Hostess to close, end of the Twinkie?

Hostess to close, end of the Twinkie?

Credit: AFP/Getty Images

A photo of Twinkies, made by Interstate Brands is viewed on January 11, 2012 in Washington,DC. Hostess Brands, the baker of Twinkie cakes and other iconic American foods, filed for bankruptcy protection Wednesday after failing to win concessions on union contracts. Founded in 1930, Hostess owns brands that were emblematic of American food for generations. Its popular Twinkie, a snack cake with a creamy filling, was launched that year. The company claims its Wonder bread, a vitamin-enriched sliced bread, was the first 100 percent natural bread available across the United States. AFP Photo/Paul J. Richards (Photo credit should read PAUL J. RICHARDS/AFP/Getty Images)

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by CANDICE CHOI and TOM MURPHY / Associated Press

wwltv.com

Posted on November 16, 2012 at 7:24 AM

Updated Friday, Nov 16 at 12:20 PM

Hostess Brands Inc. says it's going out of business after striking workers across the country crippled its ability to make its Twinkies, Ding Dongs, Wonder Bread and other snacks.

Click to see pictures of some famous Hostess treats

The company had warned employees that it would file a motion with U.S. Bankruptcy Court Friday seeking permission to shutter its operations and sell assets if plants didn't resume normal operations by a Thursday evening deadline.

The closing would mean the loss of about 18,500 jobs.

"Many people have worked incredibly long and hard to keep this from happening, but now Hostess Brands has no other alternative than to begin the process of winding down and preparing for the sale of our iconic brands," CEO Gregory Rayburn said in a letter to employees posted on the company website.

He added that all employees will eventually lose their jobs, "some sooner than others."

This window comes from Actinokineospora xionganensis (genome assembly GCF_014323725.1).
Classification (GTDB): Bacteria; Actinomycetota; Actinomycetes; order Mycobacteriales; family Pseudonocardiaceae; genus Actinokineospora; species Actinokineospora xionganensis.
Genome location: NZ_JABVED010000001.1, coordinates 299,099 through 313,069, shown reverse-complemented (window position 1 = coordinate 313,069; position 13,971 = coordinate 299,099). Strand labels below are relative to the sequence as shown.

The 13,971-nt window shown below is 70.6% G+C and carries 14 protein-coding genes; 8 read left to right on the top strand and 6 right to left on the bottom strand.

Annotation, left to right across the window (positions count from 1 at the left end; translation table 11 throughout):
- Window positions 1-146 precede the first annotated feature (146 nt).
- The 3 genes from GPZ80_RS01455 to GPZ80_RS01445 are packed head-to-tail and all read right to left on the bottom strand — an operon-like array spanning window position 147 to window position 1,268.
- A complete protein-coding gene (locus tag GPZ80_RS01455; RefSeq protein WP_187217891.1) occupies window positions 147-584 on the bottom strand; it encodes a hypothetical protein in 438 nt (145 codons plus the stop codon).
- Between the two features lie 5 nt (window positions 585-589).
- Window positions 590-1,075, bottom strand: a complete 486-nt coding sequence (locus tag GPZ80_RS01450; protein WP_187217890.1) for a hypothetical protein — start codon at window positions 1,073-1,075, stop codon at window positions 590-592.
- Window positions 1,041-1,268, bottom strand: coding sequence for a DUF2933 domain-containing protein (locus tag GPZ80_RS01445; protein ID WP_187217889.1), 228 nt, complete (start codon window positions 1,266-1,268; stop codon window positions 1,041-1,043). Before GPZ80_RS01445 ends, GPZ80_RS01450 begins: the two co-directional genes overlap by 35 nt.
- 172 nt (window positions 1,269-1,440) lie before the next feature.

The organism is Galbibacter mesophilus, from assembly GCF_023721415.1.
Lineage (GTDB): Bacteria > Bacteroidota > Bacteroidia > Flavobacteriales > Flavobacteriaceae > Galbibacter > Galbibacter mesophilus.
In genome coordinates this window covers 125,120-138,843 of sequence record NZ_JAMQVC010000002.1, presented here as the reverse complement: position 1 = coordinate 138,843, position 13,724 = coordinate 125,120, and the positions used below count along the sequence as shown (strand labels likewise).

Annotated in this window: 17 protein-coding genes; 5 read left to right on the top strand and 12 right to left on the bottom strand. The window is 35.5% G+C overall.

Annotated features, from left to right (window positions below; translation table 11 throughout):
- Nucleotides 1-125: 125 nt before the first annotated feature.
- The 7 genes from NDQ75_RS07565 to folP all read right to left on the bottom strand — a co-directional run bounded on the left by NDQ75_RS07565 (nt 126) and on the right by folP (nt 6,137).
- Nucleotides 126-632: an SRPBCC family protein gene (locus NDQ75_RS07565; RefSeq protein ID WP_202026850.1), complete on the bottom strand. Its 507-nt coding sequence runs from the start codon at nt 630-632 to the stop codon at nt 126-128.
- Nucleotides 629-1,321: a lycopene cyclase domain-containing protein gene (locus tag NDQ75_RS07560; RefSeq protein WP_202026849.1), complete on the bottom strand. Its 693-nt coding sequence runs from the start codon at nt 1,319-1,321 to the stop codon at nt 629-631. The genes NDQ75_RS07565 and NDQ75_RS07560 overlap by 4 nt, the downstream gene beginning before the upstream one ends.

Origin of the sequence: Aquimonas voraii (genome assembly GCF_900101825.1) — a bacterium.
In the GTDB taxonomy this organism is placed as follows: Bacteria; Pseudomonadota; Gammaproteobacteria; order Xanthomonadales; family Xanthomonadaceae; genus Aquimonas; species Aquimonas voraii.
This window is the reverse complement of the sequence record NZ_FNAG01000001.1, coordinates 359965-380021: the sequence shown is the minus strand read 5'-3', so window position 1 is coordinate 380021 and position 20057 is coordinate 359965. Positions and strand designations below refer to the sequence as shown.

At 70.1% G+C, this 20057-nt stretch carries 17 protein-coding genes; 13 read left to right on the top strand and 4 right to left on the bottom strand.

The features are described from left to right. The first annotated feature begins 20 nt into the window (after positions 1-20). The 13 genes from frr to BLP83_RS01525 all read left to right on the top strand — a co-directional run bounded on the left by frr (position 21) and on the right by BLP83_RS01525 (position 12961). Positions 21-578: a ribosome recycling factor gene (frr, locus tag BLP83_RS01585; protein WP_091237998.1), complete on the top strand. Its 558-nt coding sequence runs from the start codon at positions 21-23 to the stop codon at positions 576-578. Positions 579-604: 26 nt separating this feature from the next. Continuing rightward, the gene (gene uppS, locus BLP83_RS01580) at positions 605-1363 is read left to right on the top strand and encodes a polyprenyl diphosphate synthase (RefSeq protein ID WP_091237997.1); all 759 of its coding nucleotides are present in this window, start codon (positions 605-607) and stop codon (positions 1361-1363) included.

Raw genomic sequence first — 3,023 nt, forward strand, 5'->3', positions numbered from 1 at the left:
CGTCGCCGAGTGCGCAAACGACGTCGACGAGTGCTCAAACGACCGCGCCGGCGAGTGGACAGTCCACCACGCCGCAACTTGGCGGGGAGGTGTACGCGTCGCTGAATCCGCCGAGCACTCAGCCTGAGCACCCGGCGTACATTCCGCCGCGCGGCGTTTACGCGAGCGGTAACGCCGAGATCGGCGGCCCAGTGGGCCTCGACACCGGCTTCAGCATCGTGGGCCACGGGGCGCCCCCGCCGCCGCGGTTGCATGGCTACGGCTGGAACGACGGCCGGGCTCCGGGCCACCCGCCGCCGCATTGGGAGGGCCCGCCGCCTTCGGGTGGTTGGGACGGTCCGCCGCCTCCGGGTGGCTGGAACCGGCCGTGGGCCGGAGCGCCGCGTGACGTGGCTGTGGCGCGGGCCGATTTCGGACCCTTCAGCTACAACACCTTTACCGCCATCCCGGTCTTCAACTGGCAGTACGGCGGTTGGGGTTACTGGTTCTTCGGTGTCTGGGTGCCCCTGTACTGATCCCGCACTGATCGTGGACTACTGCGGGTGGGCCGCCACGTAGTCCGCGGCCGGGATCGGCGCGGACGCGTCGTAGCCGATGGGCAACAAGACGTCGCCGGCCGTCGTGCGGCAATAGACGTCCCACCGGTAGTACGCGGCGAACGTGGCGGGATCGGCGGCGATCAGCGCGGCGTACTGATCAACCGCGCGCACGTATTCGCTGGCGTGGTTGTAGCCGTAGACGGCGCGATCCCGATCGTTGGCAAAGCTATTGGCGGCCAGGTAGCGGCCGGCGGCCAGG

"Unfortunately, because we are in bankruptcy, there are severe limits on the assistance the (company) can offer you at this time," Rayburn wrote.

Hostess, based in Irving, Texas, suspended bakery operations at its 33 factories and said its stores will remain open for several days to sell already packaged products. The privately held company filed for Chapter 11 protection in January, its second trip through bankruptcy court in less than a decade.

Thousands of members of the Bakery, Confectionery, Tobacco Workers and Grain Millers International Union went on strike last week after rejecting in September a contract offer that slashed wages and benefits. Hostess said Friday the company is unprofitable "under its current cost structure, much of which is determined by union wages and pension costs."

A union representative did not immediately return a call from The Associated Press seeking comment on the company's announcement.

Hostess had said that production at about a dozen of its plants were seriously affected by the strike. Three plants were closed earlier this week.

The company had already reached a contract agreement with its largest union, the International Brotherhood of Teamsters. The Teamsters had urged the bakery union this week to hold a secret ballot on whether to continue striking.

Hostess, founded in 1930, was fighting battles beyond labor costs. Competition is increasing in the snack space and Americans are increasingly conscious about healthy eating. Hostess also makes Dolly Madison, Drake's and Nature's Pride snacks.

 

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